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Shopping Malls and Consumption

Nislic, Ivan LU (2011) SIMT10 20111
Master of Science in Global Studies
Graduate School
Department of Sociology
Abstract
Shopping malls are a global phenomenon, and as such they reach a degree of local iconicity simply by being malls. One of the main roles shopping malls play in our everyday lives is nurturing social interactions. Shopping malls have been portrayed by many scholars as places where people go to practice consumer religion (Fiske, 1989; Ritzer, 1999; Zepp, 1997), prime temples which glorify consumption and place it on the throne of contemporary society. Since this is primarily a theoretical thesis, the spectrum of research questions has been divided into questions related to shopping malls and to consumption. The discussion starts with a historical overview of consumption and concerns the birth of the consumer society. The main concepts being... (More)
Shopping malls are a global phenomenon, and as such they reach a degree of local iconicity simply by being malls. One of the main roles shopping malls play in our everyday lives is nurturing social interactions. Shopping malls have been portrayed by many scholars as places where people go to practice consumer religion (Fiske, 1989; Ritzer, 1999; Zepp, 1997), prime temples which glorify consumption and place it on the throne of contemporary society. Since this is primarily a theoretical thesis, the spectrum of research questions has been divided into questions related to shopping malls and to consumption. The discussion starts with a historical overview of consumption and concerns the birth of the consumer society. The main concepts being applied in this work originate from three theoretical perspectives: Marxist theory and his concept regarding the means of consumption; Weberian theory and the terms he coined; enchantment, disenchantment and rationalization; and postmodern social theory and the ideas of reenchantment, spectacle and simulation. Ritzer’s concept of conspicuous inconspicuousness, closely related to Veblen’s notion of conspicuous consumption, is also introduced. The notions of shopping and entertainment are closely related to consumption and shopping malls, and thus they are presented and critically assessed. A vital concept for comprehending the very core of shopping malls is the concept of non-place, most extensively discussed through the work of Marc Auge. As an illustration of these theoretical discussions, VivoCity - the largest shopping mall in Singapore - is utilized. Finally, suggestions for possible future research are given. Shopping malls have become the icons of our age and have no plans to leave, at least not in the feasible future. (Less)
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author
Nislic, Ivan LU
supervisor
organization
alternative title
Cathedrals of Contemporary Society
course
SIMT10 20111
year
type
H2 - Master's Degree (Two Years)
subject
keywords
Shopping Mall, Consumption, Cathedrals of Consumption, VivoCity, Non-Place, Shopping, Postmodernism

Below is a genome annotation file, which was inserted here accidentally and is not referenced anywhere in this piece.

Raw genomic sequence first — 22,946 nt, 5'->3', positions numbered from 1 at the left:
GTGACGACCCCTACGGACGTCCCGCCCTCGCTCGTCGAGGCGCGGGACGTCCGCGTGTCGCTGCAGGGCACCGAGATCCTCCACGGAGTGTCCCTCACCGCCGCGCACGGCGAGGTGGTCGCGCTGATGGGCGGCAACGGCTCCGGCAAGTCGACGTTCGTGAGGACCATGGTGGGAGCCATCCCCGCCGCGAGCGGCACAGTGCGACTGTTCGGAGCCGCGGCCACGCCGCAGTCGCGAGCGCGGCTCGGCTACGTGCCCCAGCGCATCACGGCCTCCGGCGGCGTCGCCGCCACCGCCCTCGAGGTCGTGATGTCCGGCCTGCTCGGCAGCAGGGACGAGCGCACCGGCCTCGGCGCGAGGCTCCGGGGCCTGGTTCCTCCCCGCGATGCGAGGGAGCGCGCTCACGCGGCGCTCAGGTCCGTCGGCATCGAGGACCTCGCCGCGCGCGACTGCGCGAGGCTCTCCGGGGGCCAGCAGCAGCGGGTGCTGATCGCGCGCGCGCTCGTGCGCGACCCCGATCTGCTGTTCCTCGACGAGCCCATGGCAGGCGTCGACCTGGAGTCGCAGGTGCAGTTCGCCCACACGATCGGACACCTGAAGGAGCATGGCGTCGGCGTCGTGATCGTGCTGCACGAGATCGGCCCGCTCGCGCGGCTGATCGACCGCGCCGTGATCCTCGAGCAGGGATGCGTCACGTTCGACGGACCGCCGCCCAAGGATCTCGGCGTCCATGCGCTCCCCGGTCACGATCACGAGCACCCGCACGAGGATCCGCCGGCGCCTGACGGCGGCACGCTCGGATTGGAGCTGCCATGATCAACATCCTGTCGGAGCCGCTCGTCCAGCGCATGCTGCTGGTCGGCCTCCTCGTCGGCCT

language
English
id
2173685
date added to LUP
2011-10-21 12:02:25
date last changed
2014-06-10 14:15:01
@misc{2173685,
  abstract     = {Shopping malls are a global phenomenon, and as such they reach a degree of local iconicity simply by being malls. One of the main roles shopping malls play in our everyday lives is nurturing social interactions. Shopping malls have been portrayed by many scholars as places where people go to practice consumer religion (Fiske, 1989; Ritzer, 1999; Zepp, 1997), prime temples which glorify consumption and place it on the throne of contemporary society. Since this is primarily a theoretical thesis, the spectrum of research questions has been divided into questions related to shopping malls and to consumption. The discussion starts with a historical overview of consumption and concerns the birth of the consumer society. The main concepts being applied in this work originate from three theoretical perspectives: Marxist theory and his concept regarding the means of consumption; Weberian theory and the terms he coined; enchantment, disenchantment and rationalization; and postmodern social theory and the ideas of reenchantment, spectacle and simulation. Ritzer’s concept of conspicuous inconspicuousness, closely related to Veblen’s notion of conspicuous consumption, is also introduced. The notions of shopping and entertainment are closely related to consumption and shopping malls, and thus they are presented and critically assessed. A vital concept for comprehending the very core of shopping malls is the concept of non-place, most extensively discussed through the work of Marc Auge. As an illustration of these theoretical discussions, VivoCity - the largest shopping mall in Singapore - is utilized. Finally, suggestions for possible future research are given. Shopping malls have become the icons of our age and have no plans to leave, at least not in the feasible future.},
  author       = {Nislic, Ivan},
  keyword      = {Shopping Mall,Consumption,Cathedrals of Consumption,VivoCity,Non-Place,Shopping,Postmodernism},
  language     = {eng},
  note         = {Student Paper},
  title        = {Shopping Malls and Consumption},
  year         = {2011},
}